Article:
Thanks again

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Also what should I be looking to pay? This 2008 300xcw is $5000 with 149 hours of trail riding. I live in British Columbia, Canada. So CDN$ of course. And to the ktm guys what about over heating when just crusing along at low rpm, I've heard you need to keep a 2 stroke wide open or your overheating it and changing spark plugs mid ride all day.

Thanks again

That's too much for a 08 KTM.....

And as long as you jet the bike right you will have no issues idling around. You do not have to hold a 2t wide open.....

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Okay what is a reasonable price then? You gotta remember it's canada so everything is more expensive than in the us. It's a really clean bike looks like he takes care of it. Fmf exhaust skid plates and hand guards he's got owners manual and the factory took kit and some filters and stuff. Would 4000 be too much still? Id like to know at what point I'm still getting ripped off before I go in to negotiate. Also there isn't much for bikes as it's still winter here and you can't ride till spring at the earliest.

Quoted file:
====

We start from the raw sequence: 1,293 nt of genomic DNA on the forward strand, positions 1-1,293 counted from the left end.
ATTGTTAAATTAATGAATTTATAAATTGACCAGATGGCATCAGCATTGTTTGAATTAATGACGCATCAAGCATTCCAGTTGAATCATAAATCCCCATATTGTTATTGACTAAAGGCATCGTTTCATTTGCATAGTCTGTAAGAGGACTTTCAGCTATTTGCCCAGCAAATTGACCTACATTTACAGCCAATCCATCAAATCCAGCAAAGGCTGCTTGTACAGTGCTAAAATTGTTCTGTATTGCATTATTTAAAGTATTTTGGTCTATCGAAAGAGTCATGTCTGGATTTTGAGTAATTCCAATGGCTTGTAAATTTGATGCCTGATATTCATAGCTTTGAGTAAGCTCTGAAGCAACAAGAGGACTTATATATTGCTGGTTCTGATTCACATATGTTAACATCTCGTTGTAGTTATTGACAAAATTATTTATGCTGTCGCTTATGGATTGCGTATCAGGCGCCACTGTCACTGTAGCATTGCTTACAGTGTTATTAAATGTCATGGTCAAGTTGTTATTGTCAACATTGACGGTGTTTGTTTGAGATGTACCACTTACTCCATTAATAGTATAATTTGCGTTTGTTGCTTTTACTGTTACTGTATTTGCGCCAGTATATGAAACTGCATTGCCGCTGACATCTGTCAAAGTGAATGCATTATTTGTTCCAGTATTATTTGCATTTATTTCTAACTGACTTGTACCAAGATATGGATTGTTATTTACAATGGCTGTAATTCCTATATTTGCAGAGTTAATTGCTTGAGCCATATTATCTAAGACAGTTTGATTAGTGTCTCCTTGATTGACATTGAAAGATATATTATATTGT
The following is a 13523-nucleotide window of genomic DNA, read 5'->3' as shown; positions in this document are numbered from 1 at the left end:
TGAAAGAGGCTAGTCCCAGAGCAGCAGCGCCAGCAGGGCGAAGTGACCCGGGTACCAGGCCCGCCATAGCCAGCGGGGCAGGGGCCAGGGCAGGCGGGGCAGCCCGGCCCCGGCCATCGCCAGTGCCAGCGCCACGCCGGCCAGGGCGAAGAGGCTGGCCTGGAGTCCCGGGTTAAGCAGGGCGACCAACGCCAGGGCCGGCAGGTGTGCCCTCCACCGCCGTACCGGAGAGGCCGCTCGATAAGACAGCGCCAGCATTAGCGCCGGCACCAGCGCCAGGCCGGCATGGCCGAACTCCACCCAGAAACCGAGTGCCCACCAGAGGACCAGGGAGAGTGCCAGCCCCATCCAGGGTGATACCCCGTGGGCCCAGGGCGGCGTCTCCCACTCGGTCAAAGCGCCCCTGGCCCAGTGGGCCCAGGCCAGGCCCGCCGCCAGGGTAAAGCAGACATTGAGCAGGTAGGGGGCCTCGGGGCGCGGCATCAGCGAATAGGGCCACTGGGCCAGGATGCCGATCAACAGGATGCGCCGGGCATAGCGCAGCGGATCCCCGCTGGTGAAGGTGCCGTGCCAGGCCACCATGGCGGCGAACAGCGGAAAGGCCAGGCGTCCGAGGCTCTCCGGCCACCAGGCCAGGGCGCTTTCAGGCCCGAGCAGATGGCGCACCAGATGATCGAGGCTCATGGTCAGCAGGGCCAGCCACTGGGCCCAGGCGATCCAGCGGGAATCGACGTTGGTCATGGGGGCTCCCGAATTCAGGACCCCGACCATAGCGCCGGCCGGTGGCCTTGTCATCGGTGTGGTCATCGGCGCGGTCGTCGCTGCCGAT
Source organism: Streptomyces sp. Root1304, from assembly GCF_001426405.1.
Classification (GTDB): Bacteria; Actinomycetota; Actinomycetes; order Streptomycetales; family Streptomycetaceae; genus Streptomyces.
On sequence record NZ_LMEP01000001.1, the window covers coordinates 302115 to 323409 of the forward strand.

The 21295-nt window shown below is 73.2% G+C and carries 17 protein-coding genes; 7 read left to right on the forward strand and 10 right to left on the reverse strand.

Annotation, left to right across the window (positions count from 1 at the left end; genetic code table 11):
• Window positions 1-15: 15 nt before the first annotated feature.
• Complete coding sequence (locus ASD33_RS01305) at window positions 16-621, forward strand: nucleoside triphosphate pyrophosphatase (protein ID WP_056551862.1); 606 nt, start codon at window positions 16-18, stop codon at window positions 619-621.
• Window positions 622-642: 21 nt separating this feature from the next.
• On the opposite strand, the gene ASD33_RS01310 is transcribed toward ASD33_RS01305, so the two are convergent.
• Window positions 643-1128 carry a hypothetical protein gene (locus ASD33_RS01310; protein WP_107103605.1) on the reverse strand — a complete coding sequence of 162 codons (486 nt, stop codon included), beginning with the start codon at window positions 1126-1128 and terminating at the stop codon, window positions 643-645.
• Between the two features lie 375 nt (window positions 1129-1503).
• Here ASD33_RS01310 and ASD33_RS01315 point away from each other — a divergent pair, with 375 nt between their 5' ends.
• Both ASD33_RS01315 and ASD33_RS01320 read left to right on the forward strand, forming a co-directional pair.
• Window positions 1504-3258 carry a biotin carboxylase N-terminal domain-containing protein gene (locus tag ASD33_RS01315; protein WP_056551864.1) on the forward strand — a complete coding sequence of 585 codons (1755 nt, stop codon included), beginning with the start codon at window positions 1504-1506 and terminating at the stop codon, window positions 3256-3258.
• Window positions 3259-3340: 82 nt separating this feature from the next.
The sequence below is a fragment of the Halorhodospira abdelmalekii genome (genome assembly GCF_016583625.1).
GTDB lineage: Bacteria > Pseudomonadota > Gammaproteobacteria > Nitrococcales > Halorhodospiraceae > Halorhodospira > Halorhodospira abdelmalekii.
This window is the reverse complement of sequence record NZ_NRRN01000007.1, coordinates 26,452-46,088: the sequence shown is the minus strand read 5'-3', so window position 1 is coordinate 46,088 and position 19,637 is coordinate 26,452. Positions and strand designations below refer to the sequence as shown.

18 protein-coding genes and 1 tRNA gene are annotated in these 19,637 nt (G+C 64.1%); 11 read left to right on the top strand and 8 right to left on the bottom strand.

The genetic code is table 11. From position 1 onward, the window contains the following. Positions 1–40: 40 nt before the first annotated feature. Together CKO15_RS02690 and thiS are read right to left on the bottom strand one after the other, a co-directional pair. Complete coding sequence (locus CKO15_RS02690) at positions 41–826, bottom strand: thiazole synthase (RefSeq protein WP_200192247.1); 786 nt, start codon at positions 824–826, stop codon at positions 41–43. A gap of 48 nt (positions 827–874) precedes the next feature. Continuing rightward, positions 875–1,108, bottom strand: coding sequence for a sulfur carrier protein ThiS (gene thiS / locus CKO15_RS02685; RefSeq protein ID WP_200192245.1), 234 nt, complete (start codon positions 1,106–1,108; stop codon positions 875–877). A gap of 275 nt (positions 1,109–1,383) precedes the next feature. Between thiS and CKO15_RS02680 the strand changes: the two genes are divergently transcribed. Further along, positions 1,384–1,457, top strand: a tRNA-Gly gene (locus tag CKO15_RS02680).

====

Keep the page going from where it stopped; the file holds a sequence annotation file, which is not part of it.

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I usually sit down

When hill climbing I can hear my one friend on his kx250f feathering the clutch to gain rpms. While the 450 riders seem to just throttle up it lol.

Don't sit down. You may have your butt slid back on the seat but your weight needs to be on the footpegs.

Learn to slip the clutch while climbing to maintain traction and keep the front wheel down.